St Mary


  Inscription Dated Founder Size Weight


1742† Thomas I Hedderly 26.00" 3-1-11


1827 James III Harrison 27.50" 3-2-3


1827 James III Harrison 29.13" 4-0-7


1738† George III Oldfield 32.00" 5-0-3

All men that heare my mournful sound
repeal before you lye in ground

1604 Henry II Oldfield 36.38" 7-0-1

In 1900 the bell-stage was described as having a well-moulded parapet and conical roof with a two-light transomed window on each face. It contained five bells dated 1604, 1738, 1827, 1827, and 1742 respectively. They were hung in a wooden frame of 1853.

One of the bells includes the name of Gilbert Charlton, rector 1738.

The church terriers of 1817 only speak of four bells, which was the case in 1740 and 1764. In the 1552 inventory there were only ‘ij lytell bells [and] one handbell’

The bell tower’s fittings and plain bearings were made by the Taylors in 1904 until they rehung the bells in the old frame.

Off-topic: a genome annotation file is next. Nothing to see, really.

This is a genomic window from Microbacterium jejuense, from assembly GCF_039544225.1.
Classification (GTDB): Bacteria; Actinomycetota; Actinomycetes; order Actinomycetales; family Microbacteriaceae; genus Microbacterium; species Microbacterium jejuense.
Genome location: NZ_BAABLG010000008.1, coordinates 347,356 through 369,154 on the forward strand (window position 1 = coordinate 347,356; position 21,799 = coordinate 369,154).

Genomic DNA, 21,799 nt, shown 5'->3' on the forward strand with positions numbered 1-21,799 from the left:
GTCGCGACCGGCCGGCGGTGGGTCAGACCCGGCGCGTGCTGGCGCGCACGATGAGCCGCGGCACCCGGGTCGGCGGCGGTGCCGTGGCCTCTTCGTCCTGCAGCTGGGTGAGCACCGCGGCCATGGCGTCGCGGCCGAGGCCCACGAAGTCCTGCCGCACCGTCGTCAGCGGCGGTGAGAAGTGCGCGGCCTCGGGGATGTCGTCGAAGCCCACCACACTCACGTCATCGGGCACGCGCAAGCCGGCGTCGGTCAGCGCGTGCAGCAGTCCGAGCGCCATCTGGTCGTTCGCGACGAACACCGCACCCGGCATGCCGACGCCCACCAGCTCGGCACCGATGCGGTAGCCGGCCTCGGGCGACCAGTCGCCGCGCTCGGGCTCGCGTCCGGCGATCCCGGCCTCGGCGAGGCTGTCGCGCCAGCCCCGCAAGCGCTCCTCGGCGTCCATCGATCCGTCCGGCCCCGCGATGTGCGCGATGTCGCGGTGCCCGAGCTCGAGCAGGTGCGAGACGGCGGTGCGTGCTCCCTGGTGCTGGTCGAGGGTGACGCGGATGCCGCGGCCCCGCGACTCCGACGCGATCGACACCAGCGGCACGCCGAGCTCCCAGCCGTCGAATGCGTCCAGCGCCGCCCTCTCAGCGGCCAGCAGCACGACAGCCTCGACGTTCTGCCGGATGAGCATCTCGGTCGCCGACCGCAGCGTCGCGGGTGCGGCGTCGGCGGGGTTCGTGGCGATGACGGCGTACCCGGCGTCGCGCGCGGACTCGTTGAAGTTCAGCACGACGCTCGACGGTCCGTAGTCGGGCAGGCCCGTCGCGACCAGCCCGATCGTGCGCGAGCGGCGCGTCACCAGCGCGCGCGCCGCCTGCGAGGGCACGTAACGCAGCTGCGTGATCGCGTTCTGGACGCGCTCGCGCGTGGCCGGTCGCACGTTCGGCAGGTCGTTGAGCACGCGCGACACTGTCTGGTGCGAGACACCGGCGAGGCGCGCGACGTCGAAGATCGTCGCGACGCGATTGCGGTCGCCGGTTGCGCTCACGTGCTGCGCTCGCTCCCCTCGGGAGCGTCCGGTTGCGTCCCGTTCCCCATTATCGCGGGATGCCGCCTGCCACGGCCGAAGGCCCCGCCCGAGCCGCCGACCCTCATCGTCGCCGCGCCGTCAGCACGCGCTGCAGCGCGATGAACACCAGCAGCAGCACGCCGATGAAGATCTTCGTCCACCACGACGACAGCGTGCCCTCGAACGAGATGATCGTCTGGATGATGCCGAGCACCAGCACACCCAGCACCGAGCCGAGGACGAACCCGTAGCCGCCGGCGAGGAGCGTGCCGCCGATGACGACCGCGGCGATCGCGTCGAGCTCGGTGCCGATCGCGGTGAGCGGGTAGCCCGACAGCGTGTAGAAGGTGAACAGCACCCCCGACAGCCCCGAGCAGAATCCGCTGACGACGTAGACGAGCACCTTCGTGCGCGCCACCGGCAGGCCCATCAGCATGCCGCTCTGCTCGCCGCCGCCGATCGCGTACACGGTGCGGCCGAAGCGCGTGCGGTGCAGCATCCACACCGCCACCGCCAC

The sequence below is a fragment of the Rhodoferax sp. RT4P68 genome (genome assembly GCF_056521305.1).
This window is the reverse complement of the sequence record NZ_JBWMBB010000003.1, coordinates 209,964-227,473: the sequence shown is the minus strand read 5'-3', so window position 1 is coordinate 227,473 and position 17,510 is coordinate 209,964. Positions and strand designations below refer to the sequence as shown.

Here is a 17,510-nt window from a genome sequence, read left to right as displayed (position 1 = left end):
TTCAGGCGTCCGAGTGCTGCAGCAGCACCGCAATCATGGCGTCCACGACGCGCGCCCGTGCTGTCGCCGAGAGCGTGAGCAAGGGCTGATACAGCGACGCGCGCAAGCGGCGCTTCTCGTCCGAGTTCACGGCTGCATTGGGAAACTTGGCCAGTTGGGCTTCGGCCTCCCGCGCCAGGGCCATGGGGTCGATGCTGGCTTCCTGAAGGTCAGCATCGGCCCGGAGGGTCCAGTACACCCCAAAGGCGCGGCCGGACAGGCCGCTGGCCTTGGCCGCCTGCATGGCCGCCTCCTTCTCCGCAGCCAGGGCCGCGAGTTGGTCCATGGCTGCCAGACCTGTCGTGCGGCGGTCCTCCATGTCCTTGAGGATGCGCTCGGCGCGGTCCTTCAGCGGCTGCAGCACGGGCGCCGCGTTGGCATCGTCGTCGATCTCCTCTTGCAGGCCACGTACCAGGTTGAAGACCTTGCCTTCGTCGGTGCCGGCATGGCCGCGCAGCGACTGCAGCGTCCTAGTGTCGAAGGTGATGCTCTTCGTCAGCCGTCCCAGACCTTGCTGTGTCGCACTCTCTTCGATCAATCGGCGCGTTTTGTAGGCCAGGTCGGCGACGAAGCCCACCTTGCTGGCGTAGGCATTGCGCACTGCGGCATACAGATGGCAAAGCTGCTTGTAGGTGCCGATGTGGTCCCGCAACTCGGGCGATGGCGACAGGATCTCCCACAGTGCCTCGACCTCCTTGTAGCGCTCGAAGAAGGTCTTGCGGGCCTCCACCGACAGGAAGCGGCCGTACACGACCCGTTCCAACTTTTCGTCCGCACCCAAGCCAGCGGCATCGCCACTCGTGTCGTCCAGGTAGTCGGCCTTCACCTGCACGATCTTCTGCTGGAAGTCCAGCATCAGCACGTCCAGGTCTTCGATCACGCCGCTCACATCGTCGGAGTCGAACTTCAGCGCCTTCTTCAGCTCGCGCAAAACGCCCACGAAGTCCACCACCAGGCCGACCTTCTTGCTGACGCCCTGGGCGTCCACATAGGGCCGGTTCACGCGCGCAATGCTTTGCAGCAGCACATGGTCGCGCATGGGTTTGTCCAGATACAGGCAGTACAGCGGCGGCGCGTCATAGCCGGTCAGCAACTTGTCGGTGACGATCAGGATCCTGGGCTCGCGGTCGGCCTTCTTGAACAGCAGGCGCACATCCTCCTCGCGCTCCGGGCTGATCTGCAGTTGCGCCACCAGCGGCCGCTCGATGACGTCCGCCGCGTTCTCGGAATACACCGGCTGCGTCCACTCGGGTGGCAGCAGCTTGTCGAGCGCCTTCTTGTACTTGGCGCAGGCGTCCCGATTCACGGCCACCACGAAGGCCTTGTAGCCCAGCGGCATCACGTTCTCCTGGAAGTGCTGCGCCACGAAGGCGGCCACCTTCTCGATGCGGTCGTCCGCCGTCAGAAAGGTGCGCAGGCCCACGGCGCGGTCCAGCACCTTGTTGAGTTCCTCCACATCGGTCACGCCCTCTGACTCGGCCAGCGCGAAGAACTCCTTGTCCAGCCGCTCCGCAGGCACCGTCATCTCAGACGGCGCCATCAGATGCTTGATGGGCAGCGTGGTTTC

The tenor was by Henry II Oldfield in 1604. Upon it is an inscription ‘All men that heare my mournful sound repeal before you lye in ground’.

The 1738 bell was founded by George III Oldfield, and is a rare example of his work; it has his initials stamped onto the bell.

Two of the bells were founded by James III Harrison and are dated to 1827. These bells were cast at Gainsborough to replace one of the bells that had sustained a crack. It was reported that Harrison recast one of the church bells with metal from the two Kilvington bells.

The treble bell is an early bell by Thomas I Hedderly founded shortly after he took over the Oldfield’s foundry in Long Row, Nottingham; it is dated to 1742.